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Research letter
Self-regulated use of a wearable activity sensor is not associated with improvements in physical activity, cardiometabolic risk or subjective health status
  1. Saurabh S Thosar1,
  2. Meike Niederhausen2,
  3. Jodi Lapidus2,
  4. Nora F Fino2,
  5. Joaquin Cigarroa3,
  6. Jessica Minnier2,
  7. Sandra Colner4,
  8. Asha Nayak4,
  9. Luke J Burchill3
  1. 1Oregon Institute of Occupational Health Sciences, Oregon Health and Science University, Portland, Oregon, USA
  2. 2Biostatistics and Design Program, Oregon Health and Science University, Portland, Oregon, USA
  3. 3Knight Cardiovascular Institute, Oregon Health and Science University, Portland, Oregon, USA
  4. 4Intel Corporation, Santa Clara, California, USA
  1. Correspondence to Dr Luke J Burchill, Knight Cardiovascular Institute, Oregon Health and Science University, Portland, OR 97239, USA; burchilu{at}ohsu.edu

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Introduction

Physical activity (PA) trackers are a pervasive feature of modern life. It is expected that by 2020, sales of wearable devices will reach approximately 300 million users1 many with the intention of increasing activity by tracking daily step count and other measures of PA. We assessed whether self-regulated use of a commercial PA tracker without prescribed goals improved (1) PA, (2) cardiometabolic (CM) risk factors or (3) subjective health status (SHS).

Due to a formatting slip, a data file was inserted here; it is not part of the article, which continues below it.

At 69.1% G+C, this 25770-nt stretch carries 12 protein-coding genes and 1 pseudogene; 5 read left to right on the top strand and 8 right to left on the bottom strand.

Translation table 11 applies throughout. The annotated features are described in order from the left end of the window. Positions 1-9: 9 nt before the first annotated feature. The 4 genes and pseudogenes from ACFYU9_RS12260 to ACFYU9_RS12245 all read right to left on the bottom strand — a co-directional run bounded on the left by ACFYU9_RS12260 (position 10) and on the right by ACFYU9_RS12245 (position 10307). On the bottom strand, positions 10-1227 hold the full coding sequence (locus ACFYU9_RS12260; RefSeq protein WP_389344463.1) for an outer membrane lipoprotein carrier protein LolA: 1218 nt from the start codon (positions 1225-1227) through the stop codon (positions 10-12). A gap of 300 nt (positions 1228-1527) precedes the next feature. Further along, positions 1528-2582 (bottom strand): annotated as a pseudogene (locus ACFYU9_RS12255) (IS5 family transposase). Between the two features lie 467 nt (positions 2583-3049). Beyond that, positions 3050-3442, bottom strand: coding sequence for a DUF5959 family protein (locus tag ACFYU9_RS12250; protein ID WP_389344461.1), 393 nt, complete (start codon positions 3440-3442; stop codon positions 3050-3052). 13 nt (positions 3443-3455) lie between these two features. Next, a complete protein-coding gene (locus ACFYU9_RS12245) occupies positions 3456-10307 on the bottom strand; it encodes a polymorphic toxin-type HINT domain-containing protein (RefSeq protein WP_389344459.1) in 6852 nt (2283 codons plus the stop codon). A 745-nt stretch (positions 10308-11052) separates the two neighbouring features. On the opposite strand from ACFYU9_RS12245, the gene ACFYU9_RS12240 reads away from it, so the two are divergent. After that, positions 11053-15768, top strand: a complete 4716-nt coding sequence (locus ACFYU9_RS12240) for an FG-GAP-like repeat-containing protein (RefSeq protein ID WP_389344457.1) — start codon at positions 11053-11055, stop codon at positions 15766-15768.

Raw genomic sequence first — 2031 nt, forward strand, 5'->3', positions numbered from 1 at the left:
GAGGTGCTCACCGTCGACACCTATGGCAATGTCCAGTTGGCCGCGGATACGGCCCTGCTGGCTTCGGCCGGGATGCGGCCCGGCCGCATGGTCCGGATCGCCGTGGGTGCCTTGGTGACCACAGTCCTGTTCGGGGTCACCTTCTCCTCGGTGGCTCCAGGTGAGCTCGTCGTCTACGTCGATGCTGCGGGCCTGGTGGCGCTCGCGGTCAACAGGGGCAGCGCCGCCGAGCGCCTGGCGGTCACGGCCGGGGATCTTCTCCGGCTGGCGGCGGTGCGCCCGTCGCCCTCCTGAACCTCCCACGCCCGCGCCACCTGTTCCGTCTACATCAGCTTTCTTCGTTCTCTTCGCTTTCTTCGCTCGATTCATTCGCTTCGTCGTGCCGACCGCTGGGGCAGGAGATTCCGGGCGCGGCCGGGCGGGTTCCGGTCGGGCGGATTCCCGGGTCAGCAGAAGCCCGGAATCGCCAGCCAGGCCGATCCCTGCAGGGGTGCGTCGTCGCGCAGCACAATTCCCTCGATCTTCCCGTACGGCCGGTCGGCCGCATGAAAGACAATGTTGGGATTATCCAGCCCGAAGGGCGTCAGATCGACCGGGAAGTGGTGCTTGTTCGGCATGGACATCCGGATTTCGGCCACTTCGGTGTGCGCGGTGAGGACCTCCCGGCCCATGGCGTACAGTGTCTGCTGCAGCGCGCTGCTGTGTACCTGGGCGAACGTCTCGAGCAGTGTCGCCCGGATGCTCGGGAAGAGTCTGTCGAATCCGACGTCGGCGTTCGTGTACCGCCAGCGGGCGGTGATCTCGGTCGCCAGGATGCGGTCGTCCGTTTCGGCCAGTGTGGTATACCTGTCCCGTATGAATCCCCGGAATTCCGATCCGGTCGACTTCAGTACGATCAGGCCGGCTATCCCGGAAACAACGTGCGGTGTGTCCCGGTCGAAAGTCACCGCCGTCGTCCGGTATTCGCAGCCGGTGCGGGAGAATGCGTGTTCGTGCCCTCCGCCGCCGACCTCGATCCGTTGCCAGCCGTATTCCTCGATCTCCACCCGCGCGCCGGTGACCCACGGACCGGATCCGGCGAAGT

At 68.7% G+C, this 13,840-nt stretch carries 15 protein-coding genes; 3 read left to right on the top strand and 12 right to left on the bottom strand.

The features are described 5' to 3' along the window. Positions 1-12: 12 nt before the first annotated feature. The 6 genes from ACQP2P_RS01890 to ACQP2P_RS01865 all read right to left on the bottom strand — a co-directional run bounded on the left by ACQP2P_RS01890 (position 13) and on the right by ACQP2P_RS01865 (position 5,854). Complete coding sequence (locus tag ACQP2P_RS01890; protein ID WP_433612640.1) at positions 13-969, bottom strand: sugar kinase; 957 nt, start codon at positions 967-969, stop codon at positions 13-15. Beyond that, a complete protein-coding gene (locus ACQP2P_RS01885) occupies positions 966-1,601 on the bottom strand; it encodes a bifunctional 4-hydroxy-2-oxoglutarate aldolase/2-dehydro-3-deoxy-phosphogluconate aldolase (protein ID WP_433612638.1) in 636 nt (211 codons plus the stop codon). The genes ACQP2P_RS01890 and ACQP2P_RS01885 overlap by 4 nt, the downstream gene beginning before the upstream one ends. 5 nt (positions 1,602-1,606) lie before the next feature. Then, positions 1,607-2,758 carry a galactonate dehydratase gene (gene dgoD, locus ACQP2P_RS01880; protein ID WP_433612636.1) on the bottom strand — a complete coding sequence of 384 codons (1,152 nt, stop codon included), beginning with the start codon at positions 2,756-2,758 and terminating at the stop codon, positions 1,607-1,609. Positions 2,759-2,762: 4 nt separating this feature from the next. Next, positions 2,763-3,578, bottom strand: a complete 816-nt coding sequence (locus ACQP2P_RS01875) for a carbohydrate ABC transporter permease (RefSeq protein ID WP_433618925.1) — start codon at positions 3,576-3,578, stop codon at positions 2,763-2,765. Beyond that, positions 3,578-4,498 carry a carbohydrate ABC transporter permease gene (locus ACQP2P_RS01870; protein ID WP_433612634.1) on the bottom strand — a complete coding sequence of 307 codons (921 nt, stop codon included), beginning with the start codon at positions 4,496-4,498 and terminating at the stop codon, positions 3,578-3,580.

Methods

We recruited 431 healthy, mostly white (59%) male (61%) volunteers aged 41±9 years (mean±SD), body mass index (BMI) 28±6 kg/m2 (23.6% obese) from a common worksite in North America to wear a commercial PA tracker for 6 months. Behaviour and PA change goals were not prescribed. Participants did not receive any compensation but kept the PA tracker at study completion. The wrist-worn PA tracker (Basis Peak) incorporated standard technology including an optical sensor and 3-axes accelerometer and was synchronised to participants’ mobile devices enabling them to follow their PA. Raw accelerometer data from the PA tracker was collected and compiled by …

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